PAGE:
I think God gave us sensual powers to experience and enjoy his glory as manifest in his Word and in his creation, including each other. And our experience is subject to his revealed law. Sometimes there is pain, but we are not told to seek out pain. We are to glorify God and enjoy him forever, and we glorify him when we honor him as he reveals himself to be.

The kids across the street possibly understand their destiny if they continue to reject God, and possibly believe they can actually prepare themselves for it. Perhaps their self-inflicted markings are dress rehearsals for hell. If they can endure hours at the tattoo or piercing parlor, maybe hell will be old hat.

But if they don’t know God, they don’t know the depth of their depravity, and they know nothing of the real hell. They are players in a road show that will never make it off our little street. Their rehearsals will be in vain.

Fill their faces with confusion,
That they may seek thy name, O Jehovah.
Let them be put to shame and dismayed for ever;
Yea, let them be confounded and perish;
That they may know that thou alone, whose name is Jehovah,
Art the Most High over all the earth.
Ps 83:16-18

…And shall cut him asunder, and appoint him his portion with the hypocrites: there shall be weeping and gnashing of teeth Mt 24:51.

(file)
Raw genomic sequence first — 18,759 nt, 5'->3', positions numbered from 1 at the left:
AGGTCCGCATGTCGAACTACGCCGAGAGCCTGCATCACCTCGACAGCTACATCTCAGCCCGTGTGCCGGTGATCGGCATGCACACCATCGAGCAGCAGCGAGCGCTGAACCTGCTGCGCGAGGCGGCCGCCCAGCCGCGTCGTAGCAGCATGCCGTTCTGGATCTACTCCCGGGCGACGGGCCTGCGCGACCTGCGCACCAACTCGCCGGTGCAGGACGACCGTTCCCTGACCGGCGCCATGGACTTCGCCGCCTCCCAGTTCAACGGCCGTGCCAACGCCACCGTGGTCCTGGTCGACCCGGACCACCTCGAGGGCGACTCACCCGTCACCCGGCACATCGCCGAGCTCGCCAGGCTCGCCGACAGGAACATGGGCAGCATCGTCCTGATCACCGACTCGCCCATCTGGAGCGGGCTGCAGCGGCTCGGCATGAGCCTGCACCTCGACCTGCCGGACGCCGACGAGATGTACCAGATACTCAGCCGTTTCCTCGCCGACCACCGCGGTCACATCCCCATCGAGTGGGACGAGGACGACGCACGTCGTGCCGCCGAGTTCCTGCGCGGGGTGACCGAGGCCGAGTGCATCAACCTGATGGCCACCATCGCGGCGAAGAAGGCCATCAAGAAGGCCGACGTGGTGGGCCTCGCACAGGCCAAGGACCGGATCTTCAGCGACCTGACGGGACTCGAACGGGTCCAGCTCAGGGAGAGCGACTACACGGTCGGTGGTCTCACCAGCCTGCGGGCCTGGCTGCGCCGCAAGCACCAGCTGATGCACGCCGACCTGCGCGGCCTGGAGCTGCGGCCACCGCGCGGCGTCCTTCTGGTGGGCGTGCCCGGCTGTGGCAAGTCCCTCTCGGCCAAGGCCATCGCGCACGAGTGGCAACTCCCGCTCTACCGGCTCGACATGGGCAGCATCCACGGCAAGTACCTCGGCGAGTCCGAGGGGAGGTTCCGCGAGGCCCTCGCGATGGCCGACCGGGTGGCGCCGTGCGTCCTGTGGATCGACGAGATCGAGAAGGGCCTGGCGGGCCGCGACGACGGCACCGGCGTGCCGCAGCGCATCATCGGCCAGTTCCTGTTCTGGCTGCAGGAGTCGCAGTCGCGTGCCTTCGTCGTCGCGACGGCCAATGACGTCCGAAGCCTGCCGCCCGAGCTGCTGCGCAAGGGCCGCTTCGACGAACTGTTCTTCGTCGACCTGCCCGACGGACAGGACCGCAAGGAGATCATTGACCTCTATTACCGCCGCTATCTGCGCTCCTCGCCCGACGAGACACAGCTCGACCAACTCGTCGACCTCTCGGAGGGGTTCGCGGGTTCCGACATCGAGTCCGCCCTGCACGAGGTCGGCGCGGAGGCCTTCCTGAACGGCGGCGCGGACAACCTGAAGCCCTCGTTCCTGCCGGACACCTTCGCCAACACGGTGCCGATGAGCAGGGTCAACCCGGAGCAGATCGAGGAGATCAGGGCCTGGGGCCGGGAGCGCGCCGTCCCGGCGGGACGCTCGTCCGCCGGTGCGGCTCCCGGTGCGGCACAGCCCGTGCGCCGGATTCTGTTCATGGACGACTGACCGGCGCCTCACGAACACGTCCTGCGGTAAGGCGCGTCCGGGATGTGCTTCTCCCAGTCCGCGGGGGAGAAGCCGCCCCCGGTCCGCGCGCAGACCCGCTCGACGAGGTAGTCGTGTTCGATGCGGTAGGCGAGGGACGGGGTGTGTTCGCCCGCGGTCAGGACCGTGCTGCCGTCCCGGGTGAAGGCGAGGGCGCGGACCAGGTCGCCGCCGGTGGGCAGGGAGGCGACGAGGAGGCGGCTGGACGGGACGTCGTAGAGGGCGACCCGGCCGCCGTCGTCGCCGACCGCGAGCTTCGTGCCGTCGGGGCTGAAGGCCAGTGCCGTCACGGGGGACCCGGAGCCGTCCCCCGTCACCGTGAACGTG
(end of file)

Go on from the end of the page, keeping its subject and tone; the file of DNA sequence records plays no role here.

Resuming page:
Victorbravo said…
There are thousands of ways to try to get atonement. This one seems to be gaining ascendancy while the intellectual method seems to be in decline. The odd thing is how desparately the body piercing crowd wants everyone else to think they are normal.Why would a rebel want to be accepted? Because, I think, even in rebellion, the image of God drives people to seek that primal unity.
8:47 AM  
Mrs. B said…
Yes, I have this haunting fear that our neighbor will run for the U.S. Senate or something. But intellect might be limiting even there.
8:59 AM  
ted said…
Do pierced ears count? I ask because I really didn’t think along these lines when I got it done many, many years ago, and it didn’t really cause any pain either…
5:16 AM  
Mrs. B said…
Point fairly taken, Ted. I have pierced ears myself. I had it done because non-pierced earrings hurt and pierced earrings don’t. So I won’t plead to the sin of marking, but I will fess up to the sin of vanity.
8:02 AM  
One Comment
  1. Miss E. permalink
    February 6, 2007 12:28 pm

    I have just read with interest your article about your pierced and tattood neighbours. In fact, I only came across the site because it appeared whilst I was looking for a suitable place to get another piercing. It seems to me that you have judged your neighbours far too quickly, purely based on their appearances. As someone who has many piercings myself, I don’t consider it a sin in any way, shape or form. Instead, I view it as beautiful, and I can assure you that every one of my piercings is for myself only, and not for any reaction or ‘shocked looks’ from anybody else. It seems to me that, perhaps, if you got to know your neighbours, they might just turn out to be lovely people. I’m sure that I am not acting against God in asking you to try not to judge others by their appearance, and try to love your neighbours as you would yourself. xx